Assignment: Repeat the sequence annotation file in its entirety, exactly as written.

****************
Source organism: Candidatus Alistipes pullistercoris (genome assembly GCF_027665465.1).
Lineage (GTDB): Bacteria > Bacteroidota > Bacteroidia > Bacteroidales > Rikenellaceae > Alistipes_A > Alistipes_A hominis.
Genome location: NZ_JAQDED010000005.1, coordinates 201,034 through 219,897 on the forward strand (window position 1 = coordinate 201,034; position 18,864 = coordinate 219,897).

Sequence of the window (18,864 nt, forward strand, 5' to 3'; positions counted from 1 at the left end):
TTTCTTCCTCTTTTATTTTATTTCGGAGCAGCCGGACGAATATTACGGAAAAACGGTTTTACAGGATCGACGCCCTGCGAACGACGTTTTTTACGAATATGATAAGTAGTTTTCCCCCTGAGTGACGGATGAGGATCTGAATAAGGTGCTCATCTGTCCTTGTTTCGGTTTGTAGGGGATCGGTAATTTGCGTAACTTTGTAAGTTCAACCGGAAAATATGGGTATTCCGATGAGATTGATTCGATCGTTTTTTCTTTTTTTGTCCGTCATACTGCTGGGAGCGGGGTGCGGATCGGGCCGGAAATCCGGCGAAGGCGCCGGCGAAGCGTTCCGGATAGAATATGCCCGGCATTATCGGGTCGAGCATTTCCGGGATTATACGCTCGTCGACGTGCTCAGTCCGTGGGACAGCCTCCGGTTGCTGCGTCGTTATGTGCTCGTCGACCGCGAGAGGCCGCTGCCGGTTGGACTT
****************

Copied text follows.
Source organism: Candidatus Alistipes pullistercoris (genome assembly GCF_027665465.1).
Lineage (GTDB): Bacteria > Bacteroidota > Bacteroidia > Bacteroidales > Rikenellaceae > Alistipes_A > Alistipes_A hominis.
Genome location: NZ_JAQDED010000005.1, coordinates 201,034 through 219,897 on the forward strand (window position 1 = coordinate 201,034; position 18,864 = coordinate 219,897).

Sequence of the window (18,864 nt, forward strand, 5' to 3'; positions counted from 1 at the left end):
TTTCTTCCTCTTTTATTTTATTTCGGAGCAGCCGGACGAATATTACGGAAAAACGGTTTTACAGGATCGACGCCCTGCGAACGACGTTTTTTACGAATATGATAAGTAGTTTTCCCCCTGAGTGACGGATGAGGATCTGAATAAGGTGCTCATCTGTCCTTGTTTCGGTTTGTAGGGGATCGGTAATTTGCGTAACTTTGTAAGTTCAACCGGAAAATATGGGTATTCCGATGAGATTGATTCGATCGTTTTTTCTTTTTTTGTCCGTCATACTGCTGGGAGCGGGGTGCGGATCGGGCCGGAAATCCGGCGAAGGCGCCGGCGAAGCGTTCCGGATAGAATATGCCCGGCATTATCGGGTCGAGCATTTCCGGGATTATACGCTCGTCGACGTGCTCAGTCCGTGGGACAGCCTCCGGTTGCTGCGTCGTTATGTGCTCGTCGACCGCGAGAGGCCGCTGCCGGTTGGACTT